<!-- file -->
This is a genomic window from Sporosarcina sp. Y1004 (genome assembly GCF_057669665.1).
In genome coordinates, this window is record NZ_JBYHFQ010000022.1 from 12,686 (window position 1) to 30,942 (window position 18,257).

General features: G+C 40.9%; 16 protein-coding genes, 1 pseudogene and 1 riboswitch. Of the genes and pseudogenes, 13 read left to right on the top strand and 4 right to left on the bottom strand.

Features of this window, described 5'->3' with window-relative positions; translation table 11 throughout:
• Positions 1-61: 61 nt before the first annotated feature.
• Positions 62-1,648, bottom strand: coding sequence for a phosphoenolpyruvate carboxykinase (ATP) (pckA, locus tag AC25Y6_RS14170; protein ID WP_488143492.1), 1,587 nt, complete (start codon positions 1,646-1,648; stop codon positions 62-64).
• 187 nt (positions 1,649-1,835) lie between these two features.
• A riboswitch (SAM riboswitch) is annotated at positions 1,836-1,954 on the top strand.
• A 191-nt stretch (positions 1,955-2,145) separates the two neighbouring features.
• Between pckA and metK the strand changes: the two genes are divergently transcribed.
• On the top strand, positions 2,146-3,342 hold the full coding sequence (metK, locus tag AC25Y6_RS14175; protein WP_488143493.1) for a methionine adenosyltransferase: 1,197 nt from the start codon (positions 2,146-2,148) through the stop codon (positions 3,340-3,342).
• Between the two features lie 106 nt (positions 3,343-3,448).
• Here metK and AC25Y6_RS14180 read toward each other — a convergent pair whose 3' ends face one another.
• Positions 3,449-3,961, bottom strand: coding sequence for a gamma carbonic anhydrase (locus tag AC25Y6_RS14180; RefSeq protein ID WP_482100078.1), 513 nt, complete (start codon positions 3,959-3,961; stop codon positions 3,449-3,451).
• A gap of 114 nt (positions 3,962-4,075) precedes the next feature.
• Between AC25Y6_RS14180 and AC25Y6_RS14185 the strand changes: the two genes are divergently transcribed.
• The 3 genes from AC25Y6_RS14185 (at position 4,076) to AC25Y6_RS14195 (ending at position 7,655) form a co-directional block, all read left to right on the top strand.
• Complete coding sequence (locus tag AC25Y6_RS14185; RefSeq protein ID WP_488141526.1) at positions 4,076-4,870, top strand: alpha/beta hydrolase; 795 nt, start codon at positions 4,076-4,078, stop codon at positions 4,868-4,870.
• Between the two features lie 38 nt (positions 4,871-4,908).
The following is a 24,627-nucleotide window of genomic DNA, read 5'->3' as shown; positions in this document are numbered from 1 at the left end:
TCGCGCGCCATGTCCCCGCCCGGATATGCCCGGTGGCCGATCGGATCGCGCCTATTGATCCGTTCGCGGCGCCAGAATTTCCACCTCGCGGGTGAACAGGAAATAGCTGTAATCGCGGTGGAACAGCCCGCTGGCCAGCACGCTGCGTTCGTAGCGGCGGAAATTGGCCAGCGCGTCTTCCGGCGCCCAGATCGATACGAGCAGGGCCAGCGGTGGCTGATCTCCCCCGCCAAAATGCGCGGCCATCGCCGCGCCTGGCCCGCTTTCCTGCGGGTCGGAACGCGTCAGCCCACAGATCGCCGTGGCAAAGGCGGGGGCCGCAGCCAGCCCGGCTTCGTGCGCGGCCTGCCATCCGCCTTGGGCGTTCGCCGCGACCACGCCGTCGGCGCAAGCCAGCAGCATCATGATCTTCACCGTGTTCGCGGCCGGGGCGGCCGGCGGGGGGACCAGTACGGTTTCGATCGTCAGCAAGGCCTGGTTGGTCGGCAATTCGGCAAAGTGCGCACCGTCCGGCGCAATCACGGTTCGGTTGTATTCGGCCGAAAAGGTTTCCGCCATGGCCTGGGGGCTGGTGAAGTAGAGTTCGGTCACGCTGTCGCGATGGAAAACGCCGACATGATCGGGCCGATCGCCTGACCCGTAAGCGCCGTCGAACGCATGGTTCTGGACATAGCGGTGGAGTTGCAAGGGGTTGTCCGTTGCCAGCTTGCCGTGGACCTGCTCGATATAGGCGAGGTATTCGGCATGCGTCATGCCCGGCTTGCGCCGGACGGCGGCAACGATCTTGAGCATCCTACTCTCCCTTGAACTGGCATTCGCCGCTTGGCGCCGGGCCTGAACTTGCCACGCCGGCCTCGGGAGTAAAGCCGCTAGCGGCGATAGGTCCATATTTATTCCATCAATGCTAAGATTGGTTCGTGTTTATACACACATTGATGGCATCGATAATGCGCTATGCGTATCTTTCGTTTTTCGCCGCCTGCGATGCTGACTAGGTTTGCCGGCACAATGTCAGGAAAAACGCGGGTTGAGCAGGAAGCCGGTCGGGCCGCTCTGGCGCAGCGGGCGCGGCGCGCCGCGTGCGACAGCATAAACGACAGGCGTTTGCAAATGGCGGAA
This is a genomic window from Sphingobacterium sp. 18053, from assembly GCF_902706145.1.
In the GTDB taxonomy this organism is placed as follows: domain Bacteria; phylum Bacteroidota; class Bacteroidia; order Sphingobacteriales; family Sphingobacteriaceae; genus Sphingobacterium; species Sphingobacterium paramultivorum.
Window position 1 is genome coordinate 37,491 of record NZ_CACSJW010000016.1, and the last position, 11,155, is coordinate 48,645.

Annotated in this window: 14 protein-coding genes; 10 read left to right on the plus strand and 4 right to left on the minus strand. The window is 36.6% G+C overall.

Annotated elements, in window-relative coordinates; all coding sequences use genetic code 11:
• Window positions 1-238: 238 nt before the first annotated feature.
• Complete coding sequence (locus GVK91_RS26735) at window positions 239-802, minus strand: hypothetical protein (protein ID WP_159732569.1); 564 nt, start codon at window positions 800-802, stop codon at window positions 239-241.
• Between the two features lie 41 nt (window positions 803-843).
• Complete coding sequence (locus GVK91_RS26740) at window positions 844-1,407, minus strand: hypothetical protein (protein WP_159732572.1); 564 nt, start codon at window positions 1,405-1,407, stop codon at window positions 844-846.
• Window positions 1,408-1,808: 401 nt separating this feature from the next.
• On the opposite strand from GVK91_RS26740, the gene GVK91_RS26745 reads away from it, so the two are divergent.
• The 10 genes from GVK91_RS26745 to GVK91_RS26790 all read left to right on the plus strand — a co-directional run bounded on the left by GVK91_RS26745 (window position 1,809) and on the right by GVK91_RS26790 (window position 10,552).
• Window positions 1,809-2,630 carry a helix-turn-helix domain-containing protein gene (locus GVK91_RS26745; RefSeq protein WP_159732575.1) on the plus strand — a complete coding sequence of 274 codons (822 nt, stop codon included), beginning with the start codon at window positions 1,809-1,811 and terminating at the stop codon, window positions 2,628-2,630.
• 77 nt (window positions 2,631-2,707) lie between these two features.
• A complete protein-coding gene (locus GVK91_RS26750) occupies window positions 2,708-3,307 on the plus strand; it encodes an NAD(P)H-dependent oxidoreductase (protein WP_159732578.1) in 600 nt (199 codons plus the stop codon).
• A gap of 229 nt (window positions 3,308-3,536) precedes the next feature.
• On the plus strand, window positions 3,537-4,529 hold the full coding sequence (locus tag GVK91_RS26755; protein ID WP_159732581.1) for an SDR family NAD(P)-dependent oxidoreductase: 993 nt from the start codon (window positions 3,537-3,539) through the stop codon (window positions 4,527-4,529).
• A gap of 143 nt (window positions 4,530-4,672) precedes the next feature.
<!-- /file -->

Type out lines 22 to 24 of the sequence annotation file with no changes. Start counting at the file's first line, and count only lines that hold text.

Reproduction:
This is a genomic window from Sphingobacterium sp. 18053, from assembly GCF_902706145.1.
In the GTDB taxonomy this organism is placed as follows: domain Bacteria; phylum Bacteroidota; class Bacteroidia; order Sphingobacteriales; family Sphingobacteriaceae; genus Sphingobacterium; species Sphingobacterium paramultivorum.
Window position 1 is genome coordinate 37,491 of record NZ_CACSJW010000016.1, and the last position, 11,155, is coordinate 48,645.